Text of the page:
Community support was strong over the weekend when southwest residents attended a public event at the Art Gallery of Swift Current's West Wing Gallery.

Swift Current born artist and soon-to-be certified art therapist, Jade Wolfe, showcased her capstone project to graduate with the Kutenai Art Therapy Institute, her Where the Heart Is exhibition.

The series of vivid, colourful portrayals of the southwest Sask. environment also tell a story of personal healing and growth through grief.

"It's about reciprocity," she said. "When I'm doing art therapy work, when I take something, I have to give back. This is my way of giving back to the grasslands for being so, giving to me when I needed them. And this is my way of honoring how beautiful they are and how important they are to us, but also using art to express that."

Where the Heart Is stands as more than just an art exhibition; it's a testament to the transformative power of creativity and the healing potential of the natural world, while also inspiring conversation about the vital yet endangered native grasslands. Each vibrant piece in Wolfe's collection showcases the beauty of southwest landscapes and wildlife, inviting viewers to reflect on the ecosystem's importance.

She explores themes of finding solace amidst loss and upheaval, and a reminder of preserving natural heritage and fostering a deeper connection with the environment.

The capstone project isn't confined to the walls of a gallery; Wolfe will include a written piece to accompany the series of acrylics.

Two individuals who have watched her progress over the years, were in attendance on Saturday afternoon to see how the reception went and reflect on the finished work. Laura Andrew, capstone advisor and Martine Bedard, second capstone reader beamed with pride and awe at the site of their student's accomplishment.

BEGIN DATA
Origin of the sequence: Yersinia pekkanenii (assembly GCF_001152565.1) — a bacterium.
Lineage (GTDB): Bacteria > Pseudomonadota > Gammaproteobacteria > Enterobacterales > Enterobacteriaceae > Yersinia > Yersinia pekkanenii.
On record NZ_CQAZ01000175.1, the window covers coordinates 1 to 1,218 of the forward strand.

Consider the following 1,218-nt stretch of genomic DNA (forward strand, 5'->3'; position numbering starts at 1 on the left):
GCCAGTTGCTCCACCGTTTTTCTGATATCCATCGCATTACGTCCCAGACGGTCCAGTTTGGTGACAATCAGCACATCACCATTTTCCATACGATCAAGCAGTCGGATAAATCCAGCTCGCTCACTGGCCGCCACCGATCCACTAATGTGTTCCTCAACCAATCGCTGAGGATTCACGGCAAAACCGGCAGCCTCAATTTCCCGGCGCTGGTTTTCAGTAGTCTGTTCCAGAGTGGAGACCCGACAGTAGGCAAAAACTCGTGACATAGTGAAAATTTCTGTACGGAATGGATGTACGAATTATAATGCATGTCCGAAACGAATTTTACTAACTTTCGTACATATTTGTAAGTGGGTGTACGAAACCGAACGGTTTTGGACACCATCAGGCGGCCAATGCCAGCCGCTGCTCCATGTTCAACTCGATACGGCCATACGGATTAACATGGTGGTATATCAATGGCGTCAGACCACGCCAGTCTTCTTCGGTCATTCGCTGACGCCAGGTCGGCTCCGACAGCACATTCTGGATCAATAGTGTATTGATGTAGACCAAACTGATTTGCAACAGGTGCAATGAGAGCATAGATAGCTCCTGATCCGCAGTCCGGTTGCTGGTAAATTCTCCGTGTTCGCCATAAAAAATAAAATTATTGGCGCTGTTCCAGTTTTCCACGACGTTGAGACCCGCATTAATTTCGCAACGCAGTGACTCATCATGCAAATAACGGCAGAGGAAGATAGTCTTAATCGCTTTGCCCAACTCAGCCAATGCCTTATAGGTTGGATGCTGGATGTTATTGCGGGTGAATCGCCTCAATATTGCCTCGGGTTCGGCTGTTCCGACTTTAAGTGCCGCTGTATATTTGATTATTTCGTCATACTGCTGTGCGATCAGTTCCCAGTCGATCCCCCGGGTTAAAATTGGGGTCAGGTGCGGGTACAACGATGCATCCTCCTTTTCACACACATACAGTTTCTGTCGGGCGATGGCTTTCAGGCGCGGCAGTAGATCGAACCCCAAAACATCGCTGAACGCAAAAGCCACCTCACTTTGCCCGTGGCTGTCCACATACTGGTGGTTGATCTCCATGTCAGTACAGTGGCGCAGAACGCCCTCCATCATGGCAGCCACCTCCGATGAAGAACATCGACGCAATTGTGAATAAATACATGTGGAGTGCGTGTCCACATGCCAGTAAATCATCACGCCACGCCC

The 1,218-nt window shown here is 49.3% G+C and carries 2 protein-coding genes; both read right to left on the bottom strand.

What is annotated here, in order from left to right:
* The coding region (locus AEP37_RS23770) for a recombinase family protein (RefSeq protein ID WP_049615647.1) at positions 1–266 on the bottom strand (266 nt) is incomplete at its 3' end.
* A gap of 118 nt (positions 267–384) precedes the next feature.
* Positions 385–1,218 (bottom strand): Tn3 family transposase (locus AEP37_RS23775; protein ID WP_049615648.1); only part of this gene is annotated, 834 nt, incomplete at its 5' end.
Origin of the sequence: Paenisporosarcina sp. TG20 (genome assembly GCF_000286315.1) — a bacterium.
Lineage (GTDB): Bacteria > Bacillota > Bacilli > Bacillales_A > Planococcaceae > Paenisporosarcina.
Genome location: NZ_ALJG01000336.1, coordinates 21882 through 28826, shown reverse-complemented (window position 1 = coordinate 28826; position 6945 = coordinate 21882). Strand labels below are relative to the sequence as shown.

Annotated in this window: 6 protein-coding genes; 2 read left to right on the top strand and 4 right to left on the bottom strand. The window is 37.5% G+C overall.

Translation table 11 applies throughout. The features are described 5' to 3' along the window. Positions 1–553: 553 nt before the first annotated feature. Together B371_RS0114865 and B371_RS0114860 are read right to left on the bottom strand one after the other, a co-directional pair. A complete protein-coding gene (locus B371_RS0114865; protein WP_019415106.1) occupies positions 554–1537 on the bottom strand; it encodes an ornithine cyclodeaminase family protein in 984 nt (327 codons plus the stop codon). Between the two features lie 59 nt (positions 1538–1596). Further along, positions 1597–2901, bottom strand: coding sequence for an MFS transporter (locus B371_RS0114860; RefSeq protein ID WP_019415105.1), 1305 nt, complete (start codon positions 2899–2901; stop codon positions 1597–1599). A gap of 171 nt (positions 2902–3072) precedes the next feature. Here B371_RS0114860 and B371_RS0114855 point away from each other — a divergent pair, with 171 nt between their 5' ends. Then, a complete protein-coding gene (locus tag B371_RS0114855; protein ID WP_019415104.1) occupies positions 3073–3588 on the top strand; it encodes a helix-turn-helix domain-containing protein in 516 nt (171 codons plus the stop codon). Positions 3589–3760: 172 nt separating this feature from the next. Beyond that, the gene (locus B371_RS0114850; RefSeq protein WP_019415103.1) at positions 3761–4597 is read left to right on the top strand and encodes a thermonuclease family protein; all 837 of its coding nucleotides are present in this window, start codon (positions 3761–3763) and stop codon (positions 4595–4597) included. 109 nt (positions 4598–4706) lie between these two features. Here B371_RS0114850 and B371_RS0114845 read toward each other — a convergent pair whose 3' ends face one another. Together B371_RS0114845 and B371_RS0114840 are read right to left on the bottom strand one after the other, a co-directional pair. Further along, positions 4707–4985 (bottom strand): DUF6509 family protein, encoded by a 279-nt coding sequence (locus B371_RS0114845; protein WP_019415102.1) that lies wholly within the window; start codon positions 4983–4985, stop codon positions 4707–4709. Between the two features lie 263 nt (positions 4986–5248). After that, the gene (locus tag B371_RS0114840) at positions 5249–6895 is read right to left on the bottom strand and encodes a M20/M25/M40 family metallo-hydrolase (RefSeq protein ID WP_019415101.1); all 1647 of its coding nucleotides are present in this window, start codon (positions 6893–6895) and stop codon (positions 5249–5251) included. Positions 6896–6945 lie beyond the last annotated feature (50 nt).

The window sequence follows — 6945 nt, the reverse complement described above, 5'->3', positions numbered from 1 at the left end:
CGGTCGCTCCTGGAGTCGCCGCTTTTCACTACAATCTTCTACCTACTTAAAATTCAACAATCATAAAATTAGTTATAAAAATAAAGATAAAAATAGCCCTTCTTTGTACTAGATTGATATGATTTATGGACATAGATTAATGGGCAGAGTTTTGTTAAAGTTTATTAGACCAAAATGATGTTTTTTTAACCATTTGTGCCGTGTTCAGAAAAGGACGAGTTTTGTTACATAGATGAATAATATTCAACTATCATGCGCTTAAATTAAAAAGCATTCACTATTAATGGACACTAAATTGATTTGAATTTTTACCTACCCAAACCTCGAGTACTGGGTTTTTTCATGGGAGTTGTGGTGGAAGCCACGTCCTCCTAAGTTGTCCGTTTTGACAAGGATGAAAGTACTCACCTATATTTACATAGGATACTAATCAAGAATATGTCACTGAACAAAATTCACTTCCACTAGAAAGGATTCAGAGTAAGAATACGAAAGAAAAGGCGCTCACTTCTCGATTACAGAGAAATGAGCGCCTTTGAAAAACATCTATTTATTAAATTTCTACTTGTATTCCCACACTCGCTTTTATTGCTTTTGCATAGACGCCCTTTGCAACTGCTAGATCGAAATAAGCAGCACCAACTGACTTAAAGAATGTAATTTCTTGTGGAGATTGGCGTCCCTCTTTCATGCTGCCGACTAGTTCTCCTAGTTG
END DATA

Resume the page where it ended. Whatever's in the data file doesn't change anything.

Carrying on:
"I've seen some snapshots of her paintings, but to see all of those pieces completed and hanging so beautifully and professionally, it's just a massive milestone for her in terms of completing her requirements to graduate from the Art Therapy Institute," said Andrew. "Her style, with the contrast and the juxtaposition of the background and the foreground, and her line work and the vibrancy of color ... they're very powerful, very evocative pieces."

The event itself was a success, with community members turning out in droves to show their support from 1 p.m. to 4 p.m., engaging in meaningful conversations about art, therapy, and the environment.

Aura Lee Macpherson, along with other members of the Public Pastures Private Interest (PPPI) organization, travelled hours to attend the one-day show and was blown away by the impact of Wolfe's talent and skill.

"What really was exciting for me was, often we think of Saskatchewan as flat, dull, boring -- and her imagery just pops our beauty, our soul and how precious these really fragile landscapes are," she said. "One thing that artists do is they help create conversations, and this really creates a positive conversation."